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The Rise Of Capy Games


May 24, 2010 Article Start Previous Page 3 of 4 Next
 

You mean Clash of Heroes, or you mean your next next game?

NV and KP: Next next game. (Laugh)

NV: Clash of Heroes, Ubisoft will define the price-point, and we'll smile and nod because that's their job and our job is to make it amazing. But our next games... like Sword and Sworcery on iPhone, we get a chance to do what we want to do with pricing there. Heartbeat we'll get a chance to price the way we want to.

Then, the next big project that we're working on -- we're going to be constantly making a bigger game, so we'll definitely adjust and figure out that price-point as well.

The whole price-point thing is just kind of crazy. It's such an interesting part of the video game landscape that we exist in right now where small, independent studios get a chance to define the financial component of their own game.

Well, there was a little shockwave when Adam Saltzman didn't make Canabalt cost a dollar. Like, "Oh! You can do that!" It sounds funny to put it that way, but everyone seems to be really grasping at straws to find what the pattern is.

NV: Totally.

KP: Yeah. I think it's mostly about just being honest about what kind of game you're making, but also I think it's important to make sure you're not devaluing games in general by saying, "Here's my awesome game! It's going to be 99 cents!" That does no good for anybody.

NV: I think overall, pricing is something that comes out of understanding the type of project you're making. We don't have to sit there and do sales forecasting and all this kind of crap. We need to make sure that we make our money back -- hopefully; cross fingers -- but we don't have to be scientific about it. We can just be honest about it.

How do you decide what projects to pursue? You have Heartbeat; you have your "next next game," which will be a big part of your efforts moving forward. But how do you identify big versus small projects? How do you settle on them and make them go?

KP: Actually, I think it's a little bit of an organic process. We sort of just go with the flow, and there's constantly discussion about different games that we'd want to make. We're constantly talking about our next next next next next project.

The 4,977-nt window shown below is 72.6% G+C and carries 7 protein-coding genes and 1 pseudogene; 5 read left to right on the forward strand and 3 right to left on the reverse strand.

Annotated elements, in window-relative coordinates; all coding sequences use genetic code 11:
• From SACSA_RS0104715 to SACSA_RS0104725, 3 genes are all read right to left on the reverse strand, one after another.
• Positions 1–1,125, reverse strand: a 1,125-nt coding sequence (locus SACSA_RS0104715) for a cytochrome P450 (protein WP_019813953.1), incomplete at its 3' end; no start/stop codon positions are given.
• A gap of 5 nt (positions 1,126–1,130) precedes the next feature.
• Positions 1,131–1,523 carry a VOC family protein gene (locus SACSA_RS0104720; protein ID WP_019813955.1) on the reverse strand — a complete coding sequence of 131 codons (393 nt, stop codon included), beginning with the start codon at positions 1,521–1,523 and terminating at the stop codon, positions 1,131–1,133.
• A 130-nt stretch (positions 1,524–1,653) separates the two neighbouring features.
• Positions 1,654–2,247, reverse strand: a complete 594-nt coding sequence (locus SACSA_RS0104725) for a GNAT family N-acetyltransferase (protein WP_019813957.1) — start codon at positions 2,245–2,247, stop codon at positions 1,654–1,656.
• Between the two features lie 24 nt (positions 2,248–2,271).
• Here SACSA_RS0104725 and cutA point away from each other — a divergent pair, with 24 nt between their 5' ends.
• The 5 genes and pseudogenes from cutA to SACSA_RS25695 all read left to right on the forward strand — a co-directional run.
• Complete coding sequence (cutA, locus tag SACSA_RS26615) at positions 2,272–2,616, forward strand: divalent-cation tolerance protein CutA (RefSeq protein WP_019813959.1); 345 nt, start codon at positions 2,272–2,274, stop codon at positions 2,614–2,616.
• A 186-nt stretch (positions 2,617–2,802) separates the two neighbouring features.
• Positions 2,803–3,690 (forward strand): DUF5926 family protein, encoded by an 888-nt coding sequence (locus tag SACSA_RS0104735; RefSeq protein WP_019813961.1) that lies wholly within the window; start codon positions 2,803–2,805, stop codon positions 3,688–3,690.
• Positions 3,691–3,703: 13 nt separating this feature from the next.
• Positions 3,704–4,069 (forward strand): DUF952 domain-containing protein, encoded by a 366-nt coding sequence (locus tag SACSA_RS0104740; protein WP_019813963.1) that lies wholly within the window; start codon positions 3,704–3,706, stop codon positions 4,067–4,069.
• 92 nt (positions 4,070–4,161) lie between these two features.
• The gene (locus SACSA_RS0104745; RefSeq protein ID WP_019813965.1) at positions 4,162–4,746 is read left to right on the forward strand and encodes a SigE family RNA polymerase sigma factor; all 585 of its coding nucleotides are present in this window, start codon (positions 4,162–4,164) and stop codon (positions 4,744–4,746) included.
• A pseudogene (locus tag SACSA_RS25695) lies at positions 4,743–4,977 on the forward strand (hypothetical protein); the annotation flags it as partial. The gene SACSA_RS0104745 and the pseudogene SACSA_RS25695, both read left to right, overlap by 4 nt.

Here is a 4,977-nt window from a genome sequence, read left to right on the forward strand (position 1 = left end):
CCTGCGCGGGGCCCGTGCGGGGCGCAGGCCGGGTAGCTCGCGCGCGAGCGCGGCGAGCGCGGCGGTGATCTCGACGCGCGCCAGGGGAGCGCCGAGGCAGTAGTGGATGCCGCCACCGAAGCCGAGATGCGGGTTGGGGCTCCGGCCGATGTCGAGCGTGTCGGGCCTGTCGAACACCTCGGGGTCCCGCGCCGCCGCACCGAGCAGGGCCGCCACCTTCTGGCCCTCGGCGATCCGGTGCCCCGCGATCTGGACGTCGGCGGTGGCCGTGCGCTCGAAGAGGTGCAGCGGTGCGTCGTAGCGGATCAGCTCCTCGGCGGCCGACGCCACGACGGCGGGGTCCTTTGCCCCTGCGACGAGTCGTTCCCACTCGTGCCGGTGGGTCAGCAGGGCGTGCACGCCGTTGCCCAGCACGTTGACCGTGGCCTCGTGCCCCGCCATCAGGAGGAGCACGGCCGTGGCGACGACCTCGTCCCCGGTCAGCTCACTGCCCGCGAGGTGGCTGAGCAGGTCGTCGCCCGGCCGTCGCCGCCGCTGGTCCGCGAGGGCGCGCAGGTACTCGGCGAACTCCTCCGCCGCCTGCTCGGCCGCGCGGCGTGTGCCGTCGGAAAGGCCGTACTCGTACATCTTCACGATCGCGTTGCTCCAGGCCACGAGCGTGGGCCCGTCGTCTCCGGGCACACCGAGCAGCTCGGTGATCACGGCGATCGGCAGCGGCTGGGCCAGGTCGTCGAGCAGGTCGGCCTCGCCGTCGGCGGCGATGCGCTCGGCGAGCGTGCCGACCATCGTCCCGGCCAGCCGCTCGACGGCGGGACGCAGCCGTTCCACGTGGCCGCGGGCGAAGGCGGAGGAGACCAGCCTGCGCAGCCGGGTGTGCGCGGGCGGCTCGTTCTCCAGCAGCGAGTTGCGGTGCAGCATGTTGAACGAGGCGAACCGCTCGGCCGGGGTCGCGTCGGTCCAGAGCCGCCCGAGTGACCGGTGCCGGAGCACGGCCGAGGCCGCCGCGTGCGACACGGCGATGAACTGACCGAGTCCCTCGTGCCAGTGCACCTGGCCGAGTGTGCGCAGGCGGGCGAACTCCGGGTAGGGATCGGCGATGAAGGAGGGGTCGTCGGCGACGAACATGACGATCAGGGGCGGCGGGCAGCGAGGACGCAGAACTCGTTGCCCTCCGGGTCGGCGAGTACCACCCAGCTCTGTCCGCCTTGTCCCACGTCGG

There's a big, long list at Capy of the games that we eventually want to make, and it's a combination of where the opportunities are coming from and also, I guess, what we just feel like we need to make.

Coming out of Clash of Heroes and Critter Crunch, we cautiously wanted to make two games that were not puzzle games because it's kind of just ended up that way.

You don't want to get pigeon-holed, or you just got bored?

KP: Yeah, exactly; we don't want to be pigeon-holed into "That's the puzzle game studio." So that was part of the motivation for Sword and Sworcery and Heartbeat -- but definitely not the full motivation for them. It's hard to pin down. We get very excited about an idea; we'll just go with that.

NV: We've had ideas that have come out of a meeting where we're like, "Let's pitch an idea" or "Let's get together and talk about ideas," but we've also had ideas come out of having a few beers in a bar and somebody makes a joke and that joke turns into something we actually think could be cool. Or we'll be sitting there, riffing on an idea just for fun at midnight one night, and something will just pop out of Kris's mouth and we'll laugh at it.

I think a lot of ideas that we have come out, at least in some way or another, from our sense of humor, but I think the idea of being able to just have ideas coming constantly so that we do have that list and can say, "Yeah, that idea that we came up with six months ago doesn't seem as appealing now; but this one that we had three years ago or whatever -- what if we did this with it?"

Just making sure that we always know that there's always an open opportunity to pitch an idea for a game... It's so easy to do when you're small and comfortable, when that's just the norm -- that's the culture: to just have ideas.

KP: And a lot of it I think just comes from the kind of games that we actually want to play. That's a big thing, at least for me. Clash of Heroes was one of those things where I wanted to play that game on DS; that's what I wanted to play. That's kind of where it came from. Our next next game is kind of like, what do we want to play on PSN or XBLA? When you log on, what's that one game that you'd love to be playing right now? I really want to play the games that we pursue.


Article Start Previous Page 3 of 4 Next

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